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USF Cancels African Journalists Visit; Ebola Fears Blamed

University of South Florida

Officials at the University of South Florida St. Petersburg have canceled a five-day visit by 14 African journalists that was to begin Oct. 31, because of fears of the Ebola virus.

In a letter today written by Han Reichgelt, regional vice president for academic affairs (see below), he says they're doing so out of an abundance of caution.

"We canceled out of upmost caution due to fears of transmission of Ebola virus, which has proved fatal for more than 50 percent of the people who have been infected," he wrote in a letter to faculty, staff and students in USF St. Petersburg's Journalism and Media Studies Department.

"I personally believe that the likelihood of USFSP introducing the Ebola virus into our community is extremely low. However, it is also clear that, should we do so, the impact on our stake holders, our students, faculty, staff and the community that we are a proud member of, would be devastating, and our first responsibility has to be our stake holders."

The letter said some faculty, students and staff had expressed fear of possible exposure. Even though there is "minuscule risk," the fear might interfere with the relaxed exchange of information between the hosts and visitors, Reichgelt said in a telephone interview Monday afternoon.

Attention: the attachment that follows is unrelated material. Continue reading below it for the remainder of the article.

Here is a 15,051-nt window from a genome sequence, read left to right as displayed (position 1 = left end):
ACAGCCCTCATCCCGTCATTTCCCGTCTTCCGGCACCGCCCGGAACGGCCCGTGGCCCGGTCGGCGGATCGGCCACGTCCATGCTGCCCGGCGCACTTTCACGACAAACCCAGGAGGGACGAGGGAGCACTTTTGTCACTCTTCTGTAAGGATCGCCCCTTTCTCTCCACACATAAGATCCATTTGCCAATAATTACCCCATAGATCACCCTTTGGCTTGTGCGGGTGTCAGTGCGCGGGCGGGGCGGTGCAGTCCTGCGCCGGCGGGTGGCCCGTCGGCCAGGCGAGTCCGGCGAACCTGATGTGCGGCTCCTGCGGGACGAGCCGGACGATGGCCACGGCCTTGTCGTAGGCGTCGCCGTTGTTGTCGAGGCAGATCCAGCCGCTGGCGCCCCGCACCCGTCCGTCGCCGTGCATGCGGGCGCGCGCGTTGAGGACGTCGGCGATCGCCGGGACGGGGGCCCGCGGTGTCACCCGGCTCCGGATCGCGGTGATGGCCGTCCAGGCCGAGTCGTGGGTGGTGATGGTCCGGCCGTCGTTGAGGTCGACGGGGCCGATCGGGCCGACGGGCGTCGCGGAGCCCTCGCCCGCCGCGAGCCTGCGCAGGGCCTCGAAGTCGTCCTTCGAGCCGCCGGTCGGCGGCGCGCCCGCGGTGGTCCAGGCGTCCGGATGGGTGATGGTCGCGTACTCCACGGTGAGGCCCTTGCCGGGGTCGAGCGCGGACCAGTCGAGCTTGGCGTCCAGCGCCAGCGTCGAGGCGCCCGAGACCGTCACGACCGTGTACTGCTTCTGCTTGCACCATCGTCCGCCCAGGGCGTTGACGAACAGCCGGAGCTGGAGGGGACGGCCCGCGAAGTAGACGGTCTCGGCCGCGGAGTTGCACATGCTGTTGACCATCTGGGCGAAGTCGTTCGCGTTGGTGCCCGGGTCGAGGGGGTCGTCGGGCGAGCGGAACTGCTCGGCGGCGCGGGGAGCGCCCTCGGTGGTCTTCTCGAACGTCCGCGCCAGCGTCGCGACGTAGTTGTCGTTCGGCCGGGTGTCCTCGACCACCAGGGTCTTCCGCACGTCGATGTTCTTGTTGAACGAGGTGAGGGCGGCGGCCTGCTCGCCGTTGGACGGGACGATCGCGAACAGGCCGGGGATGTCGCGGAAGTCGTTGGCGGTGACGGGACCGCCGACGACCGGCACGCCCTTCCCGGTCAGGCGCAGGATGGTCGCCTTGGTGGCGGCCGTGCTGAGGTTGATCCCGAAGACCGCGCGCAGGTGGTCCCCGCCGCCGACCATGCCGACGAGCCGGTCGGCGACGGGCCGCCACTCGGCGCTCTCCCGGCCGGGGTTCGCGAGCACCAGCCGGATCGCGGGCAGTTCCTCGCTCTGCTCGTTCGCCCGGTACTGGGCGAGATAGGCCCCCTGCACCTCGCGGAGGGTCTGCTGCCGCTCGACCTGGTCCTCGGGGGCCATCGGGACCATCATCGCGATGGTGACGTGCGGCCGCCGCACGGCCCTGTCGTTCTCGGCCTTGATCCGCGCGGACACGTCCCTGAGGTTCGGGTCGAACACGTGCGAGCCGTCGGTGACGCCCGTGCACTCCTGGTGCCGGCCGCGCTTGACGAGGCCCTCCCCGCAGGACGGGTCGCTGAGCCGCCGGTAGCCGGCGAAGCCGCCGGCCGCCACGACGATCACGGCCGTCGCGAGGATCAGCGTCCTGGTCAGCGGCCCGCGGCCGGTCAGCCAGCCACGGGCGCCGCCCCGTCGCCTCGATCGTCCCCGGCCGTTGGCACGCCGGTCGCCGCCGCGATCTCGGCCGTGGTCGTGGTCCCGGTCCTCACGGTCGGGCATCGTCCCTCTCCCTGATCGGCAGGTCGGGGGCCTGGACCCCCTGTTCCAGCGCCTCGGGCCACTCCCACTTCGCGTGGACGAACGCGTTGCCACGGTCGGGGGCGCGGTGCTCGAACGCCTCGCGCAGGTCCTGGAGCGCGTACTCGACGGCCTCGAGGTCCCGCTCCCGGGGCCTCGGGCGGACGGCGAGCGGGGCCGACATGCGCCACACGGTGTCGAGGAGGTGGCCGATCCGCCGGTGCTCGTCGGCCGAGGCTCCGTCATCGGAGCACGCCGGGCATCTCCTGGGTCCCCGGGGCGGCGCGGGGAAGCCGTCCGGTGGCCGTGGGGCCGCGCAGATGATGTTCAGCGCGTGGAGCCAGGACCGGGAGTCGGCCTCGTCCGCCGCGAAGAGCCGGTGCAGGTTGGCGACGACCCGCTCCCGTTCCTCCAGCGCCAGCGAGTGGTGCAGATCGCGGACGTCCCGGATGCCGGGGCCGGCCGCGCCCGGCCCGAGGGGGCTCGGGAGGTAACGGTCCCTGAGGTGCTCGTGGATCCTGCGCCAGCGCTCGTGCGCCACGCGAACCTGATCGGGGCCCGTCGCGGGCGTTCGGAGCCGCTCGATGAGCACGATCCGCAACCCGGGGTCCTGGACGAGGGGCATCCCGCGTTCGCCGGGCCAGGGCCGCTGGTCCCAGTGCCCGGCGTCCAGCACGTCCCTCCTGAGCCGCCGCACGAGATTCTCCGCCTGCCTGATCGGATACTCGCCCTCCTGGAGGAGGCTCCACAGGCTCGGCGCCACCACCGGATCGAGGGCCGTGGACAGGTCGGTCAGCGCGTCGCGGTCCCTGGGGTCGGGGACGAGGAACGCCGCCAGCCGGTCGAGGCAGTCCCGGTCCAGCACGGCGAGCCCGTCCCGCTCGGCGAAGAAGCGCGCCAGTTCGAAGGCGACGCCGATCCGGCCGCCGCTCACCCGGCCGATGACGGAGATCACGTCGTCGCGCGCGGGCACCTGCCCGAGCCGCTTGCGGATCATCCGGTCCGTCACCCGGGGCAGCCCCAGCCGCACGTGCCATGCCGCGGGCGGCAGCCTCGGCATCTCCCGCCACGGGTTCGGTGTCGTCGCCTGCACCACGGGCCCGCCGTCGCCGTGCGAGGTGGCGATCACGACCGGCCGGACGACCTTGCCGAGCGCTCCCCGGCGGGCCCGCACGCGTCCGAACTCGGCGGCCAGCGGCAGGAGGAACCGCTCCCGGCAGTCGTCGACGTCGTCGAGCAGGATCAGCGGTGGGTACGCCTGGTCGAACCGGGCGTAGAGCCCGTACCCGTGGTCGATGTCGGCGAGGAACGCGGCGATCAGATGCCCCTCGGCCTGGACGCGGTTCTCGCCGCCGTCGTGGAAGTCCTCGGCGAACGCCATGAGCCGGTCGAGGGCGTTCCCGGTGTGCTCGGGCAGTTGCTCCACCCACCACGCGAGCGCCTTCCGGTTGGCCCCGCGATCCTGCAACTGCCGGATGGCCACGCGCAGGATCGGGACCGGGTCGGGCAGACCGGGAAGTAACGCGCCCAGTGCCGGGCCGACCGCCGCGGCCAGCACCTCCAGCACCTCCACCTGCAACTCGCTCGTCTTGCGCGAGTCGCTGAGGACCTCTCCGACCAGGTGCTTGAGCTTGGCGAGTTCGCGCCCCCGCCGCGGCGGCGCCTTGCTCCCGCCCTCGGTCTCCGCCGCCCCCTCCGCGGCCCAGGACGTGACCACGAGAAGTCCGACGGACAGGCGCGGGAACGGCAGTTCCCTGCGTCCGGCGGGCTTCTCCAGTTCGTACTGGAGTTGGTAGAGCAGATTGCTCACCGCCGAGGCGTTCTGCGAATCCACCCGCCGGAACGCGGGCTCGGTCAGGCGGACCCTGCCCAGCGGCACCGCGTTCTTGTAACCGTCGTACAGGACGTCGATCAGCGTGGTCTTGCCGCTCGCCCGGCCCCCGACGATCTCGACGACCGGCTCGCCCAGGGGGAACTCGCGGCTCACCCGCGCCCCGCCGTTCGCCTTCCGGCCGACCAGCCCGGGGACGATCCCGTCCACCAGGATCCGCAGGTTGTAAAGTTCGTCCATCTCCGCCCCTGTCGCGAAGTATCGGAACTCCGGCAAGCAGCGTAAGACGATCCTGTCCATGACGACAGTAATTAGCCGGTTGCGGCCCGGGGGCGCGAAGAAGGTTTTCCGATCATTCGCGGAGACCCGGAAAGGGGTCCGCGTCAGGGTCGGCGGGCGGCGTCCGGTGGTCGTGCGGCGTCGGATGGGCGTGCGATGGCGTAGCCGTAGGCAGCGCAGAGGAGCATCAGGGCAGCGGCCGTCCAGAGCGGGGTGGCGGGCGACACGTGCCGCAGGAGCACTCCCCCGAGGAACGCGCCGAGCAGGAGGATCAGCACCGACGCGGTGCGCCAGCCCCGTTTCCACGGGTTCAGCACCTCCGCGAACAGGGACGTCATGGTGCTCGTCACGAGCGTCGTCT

He said only two of the 14 fellows who were to visit are from countries in which Ebola is epidemic, Liberia and Sierra Leone.  He said USF-St. Pete officials asked the State Department whether they could host the other 12 journalists, but the answer was no -- all or nothing.

USF-St Pete’s Department of Journalism and Media studies has hosted the Edward R. Murrow Visiting Journalists program, organized by the U.S. State Department, three times before. Last year, the campus hosted a forum of visiting African journalists.

This isn't the first visit by visiting African journalists that was canceled during the recent outbreak.

The University of Georgia has canceled a Liberian journalist's appearance on campus because of Ebola fears.

And Syracuse University has "disinvited" a Washington Post photographer because he was in Liberia three weeks ago. 

Here's the letter from USF St. Petersburg: